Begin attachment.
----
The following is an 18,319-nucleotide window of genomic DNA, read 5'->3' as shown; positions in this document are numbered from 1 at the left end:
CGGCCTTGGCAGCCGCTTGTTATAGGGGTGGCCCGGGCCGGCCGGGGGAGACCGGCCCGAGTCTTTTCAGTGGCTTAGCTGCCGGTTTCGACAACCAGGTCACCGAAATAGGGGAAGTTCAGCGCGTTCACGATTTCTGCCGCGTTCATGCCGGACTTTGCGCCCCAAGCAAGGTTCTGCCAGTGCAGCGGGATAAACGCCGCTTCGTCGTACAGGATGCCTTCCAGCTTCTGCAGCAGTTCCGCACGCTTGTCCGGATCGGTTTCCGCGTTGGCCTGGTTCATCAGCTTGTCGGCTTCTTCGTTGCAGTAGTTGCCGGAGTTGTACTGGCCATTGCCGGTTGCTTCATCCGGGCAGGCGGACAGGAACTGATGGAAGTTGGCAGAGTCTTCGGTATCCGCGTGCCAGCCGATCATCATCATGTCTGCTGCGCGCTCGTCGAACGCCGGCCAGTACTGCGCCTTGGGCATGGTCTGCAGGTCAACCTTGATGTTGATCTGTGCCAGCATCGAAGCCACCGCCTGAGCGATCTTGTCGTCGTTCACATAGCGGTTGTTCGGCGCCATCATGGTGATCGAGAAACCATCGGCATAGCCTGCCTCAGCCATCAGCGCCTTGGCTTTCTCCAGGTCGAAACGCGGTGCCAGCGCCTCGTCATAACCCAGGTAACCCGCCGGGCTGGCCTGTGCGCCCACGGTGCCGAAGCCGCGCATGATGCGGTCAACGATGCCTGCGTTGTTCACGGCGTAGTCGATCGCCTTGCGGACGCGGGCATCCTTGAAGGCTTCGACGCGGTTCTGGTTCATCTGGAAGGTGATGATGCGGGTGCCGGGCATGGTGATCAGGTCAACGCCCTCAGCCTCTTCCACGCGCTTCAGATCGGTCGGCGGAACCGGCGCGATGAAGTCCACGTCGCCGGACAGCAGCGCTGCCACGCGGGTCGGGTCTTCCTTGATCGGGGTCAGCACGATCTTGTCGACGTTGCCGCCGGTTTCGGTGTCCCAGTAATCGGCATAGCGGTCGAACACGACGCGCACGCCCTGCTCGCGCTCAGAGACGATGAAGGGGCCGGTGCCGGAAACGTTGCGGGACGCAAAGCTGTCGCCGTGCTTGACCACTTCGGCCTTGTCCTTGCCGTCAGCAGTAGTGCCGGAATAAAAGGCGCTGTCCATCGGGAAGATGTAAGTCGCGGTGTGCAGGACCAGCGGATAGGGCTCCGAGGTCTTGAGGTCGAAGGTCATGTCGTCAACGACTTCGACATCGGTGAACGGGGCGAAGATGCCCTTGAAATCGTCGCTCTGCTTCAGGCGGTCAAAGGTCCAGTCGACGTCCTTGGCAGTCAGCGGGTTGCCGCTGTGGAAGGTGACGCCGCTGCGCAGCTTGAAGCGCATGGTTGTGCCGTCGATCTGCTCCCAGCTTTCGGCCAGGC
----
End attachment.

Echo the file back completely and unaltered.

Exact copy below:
The following is an 18,319-nucleotide window of genomic DNA, read 5'->3' as shown; positions in this document are numbered from 1 at the left end:
CGGCCTTGGCAGCCGCTTGTTATAGGGGTGGCCCGGGCCGGCCGGGGGAGACCGGCCCGAGTCTTTTCAGTGGCTTAGCTGCCGGTTTCGACAACCAGGTCACCGAAATAGGGGAAGTTCAGCGCGTTCACGATTTCTGCCGCGTTCATGCCGGACTTTGCGCCCCAAGCAAGGTTCTGCCAGTGCAGCGGGATAAACGCCGCTTCGTCGTACAGGATGCCTTCCAGCTTCTGCAGCAGTTCCGCACGCTTGTCCGGATCGGTTTCCGCGTTGGCCTGGTTCATCAGCTTGTCGGCTTCTTCGTTGCAGTAGTTGCCGGAGTTGTACTGGCCATTGCCGGTTGCTTCATCCGGGCAGGCGGACAGGAACTGATGGAAGTTGGCAGAGTCTTCGGTATCCGCGTGCCAGCCGATCATCATCATGTCTGCTGCGCGCTCGTCGAACGCCGGCCAGTACTGCGCCTTGGGCATGGTCTGCAGGTCAACCTTGATGTTGATCTGTGCCAGCATCGAAGCCACCGCCTGAGCGATCTTGTCGTCGTTCACATAGCGGTTGTTCGGCGCCATCATGGTGATCGAGAAACCATCGGCATAGCCTGCCTCAGCCATCAGCGCCTTGGCTTTCTCCAGGTCGAAACGCGGTGCCAGCGCCTCGTCATAACCCAGGTAACCCGCCGGGCTGGCCTGTGCGCCCACGGTGCCGAAGCCGCGCATGATGCGGTCAACGATGCCTGCGTTGTTCACGGCGTAGTCGATCGCCTTGCGGACGCGGGCATCCTTGAAGGCTTCGACGCGGTTCTGGTTCATCTGGAAGGTGATGATGCGGGTGCCGGGCATGGTGATCAGGTCAACGCCCTCAGCCTCTTCCACGCGCTTCAGATCGGTCGGCGGAACCGGCGCGATGAAGTCCACGTCGCCGGACAGCAGCGCTGCCACGCGGGTCGGGTCTTCCTTGATCGGGGTCAGCACGATCTTGTCGACGTTGCCGCCGGTTTCGGTGTCCCAGTAATCGGCATAGCGGTCGAACACGACGCGCACGCCCTGCTCGCGCTCAGAGACGATGAAGGGGCCGGTGCCGGAAACGTTGCGGGACGCAAAGCTGTCGCCGTGCTTGACCACTTCGGCCTTGTCCTTGCCGTCAGCAGTAGTGCCGGAATAAAAGGCGCTGTCCATCGGGAAGATGTAAGTCGCGGTGTGCAGGACCAGCGGATAGGGCTCCGAGGTCTTGAGGTCGAAGGTCATGTCGTCAACGACTTCGACATCGGTGAACGGGGCGAAGATGCCCTTGAAATCGTCGCTCTGCTTCAGGCGGTCAAAGGTCCAGTCGACGTCCTTGGCAGTCAGCGGGTTGCCGCTGTGGAAGGTGACGCCGCTGCGCAGCTTGAAGCGCATGGTTGTGCCGTCGATCTGCTCCCAGCTTTCGGCCAGGC